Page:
Just because you want your pet(s) to be in your wedding, that doesn’t mean THEY want to be. Rozzi says, “Make sure that it is in their (the couple’s) pet’s best interest to do so. Some pets can be stressed out by crowds and lots of people that they are not accustomed to. As long as their pets are socialized and people friendly then we strongly encourage it.”
 

You know your pet(s) better than anyone and you’re ultimately the ones that need to decide if you want them in or at your wedding. Snodgrass says observing your pet in different situations can help determine how they will be at your wedding: “How do your pets react in non-traditional environments, do they really like a lot of people or do they freak out in a dog park?”
 

“Do they do well with strangers approaching them? Do you walk them or do they walk you?” asks Hathaway. “There is a lot of wildlife on our property from squirrels to birds to deer. Would your dog decide to chase them instead of walking down the aisle with you?” She says you also have to consider who’s going to tend to the dog. “Is there a really close friend or family member who would be willing to miss part of your reception to take the dog home…while you party for eight hours or more? If any of these questions make you doubt how well they will behave perhaps you should include them in your engagement photos when it’s just you and them.”
 

What if you want your pet in your wedding but know they won’t be able to handle it?
 

Photo Credit: Arius Photography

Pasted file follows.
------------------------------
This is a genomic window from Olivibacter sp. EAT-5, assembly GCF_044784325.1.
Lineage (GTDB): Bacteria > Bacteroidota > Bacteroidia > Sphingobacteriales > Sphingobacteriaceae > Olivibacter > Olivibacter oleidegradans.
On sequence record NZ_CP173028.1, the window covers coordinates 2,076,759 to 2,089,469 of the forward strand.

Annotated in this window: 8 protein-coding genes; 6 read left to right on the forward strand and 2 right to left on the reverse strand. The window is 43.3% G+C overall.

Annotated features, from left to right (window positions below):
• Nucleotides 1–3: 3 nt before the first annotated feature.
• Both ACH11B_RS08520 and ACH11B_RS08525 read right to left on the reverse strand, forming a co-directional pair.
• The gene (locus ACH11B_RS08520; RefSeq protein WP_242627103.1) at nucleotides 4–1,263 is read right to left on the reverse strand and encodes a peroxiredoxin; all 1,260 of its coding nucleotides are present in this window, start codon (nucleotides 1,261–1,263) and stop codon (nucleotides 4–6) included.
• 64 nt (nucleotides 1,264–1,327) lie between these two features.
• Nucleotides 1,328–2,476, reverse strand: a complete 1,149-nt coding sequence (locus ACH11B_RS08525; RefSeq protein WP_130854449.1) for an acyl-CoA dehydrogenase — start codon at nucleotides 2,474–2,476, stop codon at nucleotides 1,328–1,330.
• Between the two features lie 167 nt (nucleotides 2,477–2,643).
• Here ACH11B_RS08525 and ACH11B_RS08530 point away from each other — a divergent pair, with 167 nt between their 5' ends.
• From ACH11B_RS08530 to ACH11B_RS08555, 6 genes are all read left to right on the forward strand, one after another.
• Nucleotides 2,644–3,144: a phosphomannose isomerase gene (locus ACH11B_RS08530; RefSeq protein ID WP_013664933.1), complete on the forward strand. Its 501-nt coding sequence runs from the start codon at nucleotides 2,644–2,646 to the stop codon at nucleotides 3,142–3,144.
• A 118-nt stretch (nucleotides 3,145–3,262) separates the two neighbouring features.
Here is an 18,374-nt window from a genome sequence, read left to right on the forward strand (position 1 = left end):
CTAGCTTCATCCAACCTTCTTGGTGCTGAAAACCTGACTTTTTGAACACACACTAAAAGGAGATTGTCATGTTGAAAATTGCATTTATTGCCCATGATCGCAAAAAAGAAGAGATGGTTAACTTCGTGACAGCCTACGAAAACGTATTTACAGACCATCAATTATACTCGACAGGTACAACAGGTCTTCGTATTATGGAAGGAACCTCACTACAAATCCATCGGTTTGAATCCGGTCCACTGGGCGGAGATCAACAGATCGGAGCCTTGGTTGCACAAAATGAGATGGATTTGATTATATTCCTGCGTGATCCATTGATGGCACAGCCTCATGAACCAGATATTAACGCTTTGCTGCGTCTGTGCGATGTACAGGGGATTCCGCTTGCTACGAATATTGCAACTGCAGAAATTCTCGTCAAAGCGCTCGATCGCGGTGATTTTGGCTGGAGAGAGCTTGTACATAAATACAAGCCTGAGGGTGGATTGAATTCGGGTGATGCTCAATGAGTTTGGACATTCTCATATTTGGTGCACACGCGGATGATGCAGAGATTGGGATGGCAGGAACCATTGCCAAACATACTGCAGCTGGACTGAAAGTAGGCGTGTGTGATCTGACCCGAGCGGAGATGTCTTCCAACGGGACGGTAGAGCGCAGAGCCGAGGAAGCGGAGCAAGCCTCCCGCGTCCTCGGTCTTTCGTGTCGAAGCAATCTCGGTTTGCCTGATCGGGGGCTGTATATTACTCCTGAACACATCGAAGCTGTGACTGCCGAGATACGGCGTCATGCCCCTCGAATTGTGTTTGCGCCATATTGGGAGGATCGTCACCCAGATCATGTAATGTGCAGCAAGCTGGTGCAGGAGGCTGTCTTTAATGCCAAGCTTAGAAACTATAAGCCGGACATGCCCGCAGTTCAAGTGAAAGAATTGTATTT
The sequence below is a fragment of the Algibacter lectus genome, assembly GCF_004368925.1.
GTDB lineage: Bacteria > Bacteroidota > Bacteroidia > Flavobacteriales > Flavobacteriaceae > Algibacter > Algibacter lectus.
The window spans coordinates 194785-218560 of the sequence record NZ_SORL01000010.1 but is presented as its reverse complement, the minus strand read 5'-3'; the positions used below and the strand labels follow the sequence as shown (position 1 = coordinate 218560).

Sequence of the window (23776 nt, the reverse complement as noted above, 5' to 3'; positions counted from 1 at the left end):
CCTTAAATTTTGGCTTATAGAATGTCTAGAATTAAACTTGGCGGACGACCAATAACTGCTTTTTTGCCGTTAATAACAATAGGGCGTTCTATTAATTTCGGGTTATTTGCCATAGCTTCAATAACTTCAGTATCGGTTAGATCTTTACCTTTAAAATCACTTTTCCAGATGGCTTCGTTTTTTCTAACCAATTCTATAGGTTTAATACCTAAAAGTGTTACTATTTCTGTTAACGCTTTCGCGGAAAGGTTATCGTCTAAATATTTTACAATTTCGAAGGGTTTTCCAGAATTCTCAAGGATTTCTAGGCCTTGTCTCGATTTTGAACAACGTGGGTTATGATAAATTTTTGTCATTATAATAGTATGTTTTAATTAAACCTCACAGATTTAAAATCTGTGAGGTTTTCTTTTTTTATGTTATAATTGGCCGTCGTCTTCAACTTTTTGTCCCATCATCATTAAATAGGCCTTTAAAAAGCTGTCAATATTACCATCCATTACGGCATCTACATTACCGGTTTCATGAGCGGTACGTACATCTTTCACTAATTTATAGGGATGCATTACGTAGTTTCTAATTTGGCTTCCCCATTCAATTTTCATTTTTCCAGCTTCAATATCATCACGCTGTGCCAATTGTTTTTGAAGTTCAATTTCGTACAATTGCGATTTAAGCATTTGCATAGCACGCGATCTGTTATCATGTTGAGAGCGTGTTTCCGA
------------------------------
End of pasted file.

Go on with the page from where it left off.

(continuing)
Hathaway brings up a good point: If your pet is not good in a crowd situation, you can use them in photos – either your engagement photos or wedding photos. Snodgrass says that happens a lot. “They’ll (the couple) bring their pets for photos before the ceremony.” He says that while it’s always a fun idea to include your pets “I think it’s good for people to have realistic expectations about how their pet is going to react to 100 plus people with loud music and loud conversations.” He recommends the ceremony might be better for your pet than the reception, but you would need to make sure you have a plan in place for someone to bring your pet home after the ceremony.

 

What are the “rules” and fine print?

 

When pets are involved, there’s more at stake. You need to be respectful of the space you are in and use the same rules that apply anytime you bring your dog out in public. Snodgrass says to always check what venue regulations are as they vary. At Locust Grove, he says, “Just keep them leashed so they don’t run for the Hudson River a half a mile away and tidy up after them.”